You know what I hate? When I’m walking down the street and a giant tomato falls from the sky and kills me. Wait, that only happens in Zool.
With its pretty graphics and charming music, Zool spreads its thighs and beckons us. “Take me now, subcreature.” But as soon as we fall for the bait, it grotesquely warps itself into a scene from Teeth, and it’s bye-bye to your mojo. I mean it. Gnashed off at the pelvis, completely.
Gremlin Interactive’s Zool is a game where your life can be drained in almost an instant. I appreciate that there are plenty of games from this era that are near impossible—Chakan: The Forever Man specifically comes to mind—but at least Chakan looks like he’ll punish you. It’s like they pulled the short-straw when picking Zool’s design.
The game is punishing in every sense of the word, and beating Zool without “save states” is nearly impossible. Completing Zool on the Genesis itself is a feat that I cannot imagine is possible for anyone. If you want to prove me wrong, please do.
There’s no denying it: Zool: Ninja of the “Nth” Dimension is harder than a morning glory. Metapod taught Zool how to harden, and it bloody hardened.
The beginning of this game shows our hero Zool crashing onto a planet that solely exists to advertise chupa-chups lollies. Everything that’s either alive or candy wants him dead, and there isn’t much of an explanation as to why. The boss of the level is what looks like a bumble bee with two green rings attached to it. It then gets weirder, as “World 2” (so we’re playing a game with worlds now?) opens up to be based around consumer electronics.
Well blow me down, Olive! This game contains absolutely no continuity! How can we go from fighting a bee in Candyland to battling Electric Guitar, or even an Evil Banana that bleeds?
1993. Gaming was still but a child.
At least Zool looks good. This is one of the few things it has going for it, besides being a generally charming game.
The backgrounds and foregrounds are as luscious as they would be if they came from Sonic the Hedgehog, and they’re mashed in with bright colors befitting of any cartoony platformer. Zool himself still looks the part, even if he does look stupid.
Good graphics aren’t everything, though. Good control is what matters—something that Gremlin has never heard of.
Setting the default jump button to B instead of C makes no sense. Having no controller re-mapping to alter this mistake makes me sad. And if the controls didn’t suck enough, the physics themselves are the most flawed element of this game.
Zool is fast. Really, really bloody fast. I understand that Gremlin Interactive was looking to make a Sonic beater, as was everyone back then, but making Zool run faster than the speed of sound had major repercussions.
The largest problem that arises from this is that the game is mostly unplayable when (or rather, IF) you get past World 2. Now that’s too big a problem to just ignore.
To beat the game with the continues turned up to 5 is still just as hard as beating it with none—you’re just giving yourself more chances to die.
Also, Zool tends to move too quickly for my eyes to keep up. Holding right on the controller and occasionally pressing jump, Zool speeds off into enemy bullets and dies…again.
He can’t even jump straight—you waste all the level timer trying to fit into some of the stupidly tight jumps you have to do, all the while avoiding bouncing balls that can kill you by barely colliding with you.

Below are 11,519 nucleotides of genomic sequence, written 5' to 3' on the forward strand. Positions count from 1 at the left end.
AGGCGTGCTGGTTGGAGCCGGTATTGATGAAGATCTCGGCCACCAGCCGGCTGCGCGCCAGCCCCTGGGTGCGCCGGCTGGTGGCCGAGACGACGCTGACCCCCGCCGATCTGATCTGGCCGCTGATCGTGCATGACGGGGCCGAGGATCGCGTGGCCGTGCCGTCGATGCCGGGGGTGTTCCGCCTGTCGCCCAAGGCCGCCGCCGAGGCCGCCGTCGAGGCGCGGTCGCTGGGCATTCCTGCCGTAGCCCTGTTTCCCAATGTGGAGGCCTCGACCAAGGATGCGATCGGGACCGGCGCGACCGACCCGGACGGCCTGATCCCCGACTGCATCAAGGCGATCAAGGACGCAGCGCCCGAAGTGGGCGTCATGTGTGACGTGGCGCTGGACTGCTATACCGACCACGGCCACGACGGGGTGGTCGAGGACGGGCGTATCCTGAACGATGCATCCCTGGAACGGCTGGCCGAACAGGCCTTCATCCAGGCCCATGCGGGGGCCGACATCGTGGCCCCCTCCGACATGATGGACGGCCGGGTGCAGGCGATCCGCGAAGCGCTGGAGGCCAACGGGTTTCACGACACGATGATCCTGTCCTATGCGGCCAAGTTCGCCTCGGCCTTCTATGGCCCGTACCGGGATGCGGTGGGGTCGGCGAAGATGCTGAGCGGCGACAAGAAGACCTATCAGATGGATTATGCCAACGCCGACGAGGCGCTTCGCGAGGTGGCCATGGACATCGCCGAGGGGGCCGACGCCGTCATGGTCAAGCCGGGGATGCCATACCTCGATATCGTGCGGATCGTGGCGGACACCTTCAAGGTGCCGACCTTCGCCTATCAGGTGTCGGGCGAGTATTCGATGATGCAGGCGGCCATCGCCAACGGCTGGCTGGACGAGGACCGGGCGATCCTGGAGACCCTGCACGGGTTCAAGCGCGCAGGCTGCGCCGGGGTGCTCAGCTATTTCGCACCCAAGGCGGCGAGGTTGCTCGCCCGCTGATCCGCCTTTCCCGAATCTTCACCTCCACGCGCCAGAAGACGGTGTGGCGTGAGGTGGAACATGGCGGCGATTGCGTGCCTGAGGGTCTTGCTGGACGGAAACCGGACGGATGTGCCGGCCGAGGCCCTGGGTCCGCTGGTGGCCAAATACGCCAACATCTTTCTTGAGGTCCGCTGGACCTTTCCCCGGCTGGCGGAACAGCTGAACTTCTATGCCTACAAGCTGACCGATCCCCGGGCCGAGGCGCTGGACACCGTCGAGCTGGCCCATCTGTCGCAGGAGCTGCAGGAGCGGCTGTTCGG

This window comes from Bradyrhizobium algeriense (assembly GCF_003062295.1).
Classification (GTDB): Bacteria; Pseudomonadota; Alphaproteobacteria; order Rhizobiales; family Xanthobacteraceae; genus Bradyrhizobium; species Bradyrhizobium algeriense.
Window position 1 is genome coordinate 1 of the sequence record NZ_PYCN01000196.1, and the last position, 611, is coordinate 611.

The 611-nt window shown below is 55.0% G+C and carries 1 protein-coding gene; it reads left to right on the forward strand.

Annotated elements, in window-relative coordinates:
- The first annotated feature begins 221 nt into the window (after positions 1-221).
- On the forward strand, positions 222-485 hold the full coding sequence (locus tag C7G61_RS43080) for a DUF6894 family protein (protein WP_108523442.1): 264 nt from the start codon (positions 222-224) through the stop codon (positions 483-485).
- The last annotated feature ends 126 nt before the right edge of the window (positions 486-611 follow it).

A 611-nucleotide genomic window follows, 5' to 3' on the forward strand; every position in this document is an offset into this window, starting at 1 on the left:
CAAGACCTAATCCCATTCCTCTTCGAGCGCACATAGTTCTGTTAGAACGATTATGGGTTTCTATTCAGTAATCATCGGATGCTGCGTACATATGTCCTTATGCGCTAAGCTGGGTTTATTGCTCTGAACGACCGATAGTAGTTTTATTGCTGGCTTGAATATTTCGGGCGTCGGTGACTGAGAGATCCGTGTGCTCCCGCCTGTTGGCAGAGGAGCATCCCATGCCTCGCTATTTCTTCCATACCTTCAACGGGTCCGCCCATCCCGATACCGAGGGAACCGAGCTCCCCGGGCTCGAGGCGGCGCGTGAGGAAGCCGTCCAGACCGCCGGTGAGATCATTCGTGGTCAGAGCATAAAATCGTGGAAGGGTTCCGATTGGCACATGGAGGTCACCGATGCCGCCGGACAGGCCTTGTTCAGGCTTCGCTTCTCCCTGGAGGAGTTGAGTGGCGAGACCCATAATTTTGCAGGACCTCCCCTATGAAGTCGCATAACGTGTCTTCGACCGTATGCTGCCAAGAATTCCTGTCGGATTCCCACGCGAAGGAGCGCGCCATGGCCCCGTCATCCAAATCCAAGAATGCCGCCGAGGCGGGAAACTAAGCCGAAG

Ah, of course! The collision is miles off, too!
If Zool even barely touches an enemy or a spiked surface, he loses one of his health squares. Before you know it, you’re dead from hitting something that looked like scenery but sure as hell stung like a War Wasp.
There are enemies in the workbench level that can kill you without colliding with you at all, because their “hit-area” is LARGER than their sprite.
You can recover health, but you have to catch it, as it flies away from you. As if the game wasn’t already hard enough.
Hyperbole, maybe. But this game is tough. It seems to get easier nearer the end for some strange reason, kind of like Gears of War 2.
Zool: Ninja of the “Nth” Dimension could be much slower, and it would actually work in its favor—being a bit more Tenchu or Ninja Gaiden would have worked wonders.
You will hit “Save State” and “Load State” more times than you’d ever wish to.
Getting to the end is a chore, but it’s possible, although clearly not plausible. I can never get the cheat codes to work, so it’s a terribly long trek of F5s and F8s until I get there—and for what!? Oh, you’ll see. I’m leaving the best ’til last.
No final boss, no climax, and no battle with Krool, who supposedly made your ship crash in the first place.
Oh, Zoolie, you nut, now c’mon. Just relax, c’mon. Why do you have to be so violent, huh? Why do you have to be so verbose and brash and feisty?
I want to like you, Zool. But you don’t want to like me.
No matter how damn good this soundtrack is, I cannot recommend a game, food, or person who has rejected me. Thusly, Zool sits alone as a game of note, but definitely not one of enjoyment.
The amount of secret levels, all of which finding by accident would be very unlikely, proves that some effort went into making Zool unique, even if the levels themselves feel the same once you’re three quarters of the way through the game.
But in all honestly, this game is certainly not “so varied” and “so incredible” as the back of the box states, but rather “so repetitive” and “so ordinary.” It is round and long-lasting. You could do so much better—go play Operation Starfish instead, which is everything this game is, and then some.
As punishments go, the ending sums the whole game up pretty nicely—it was a complete waste of time.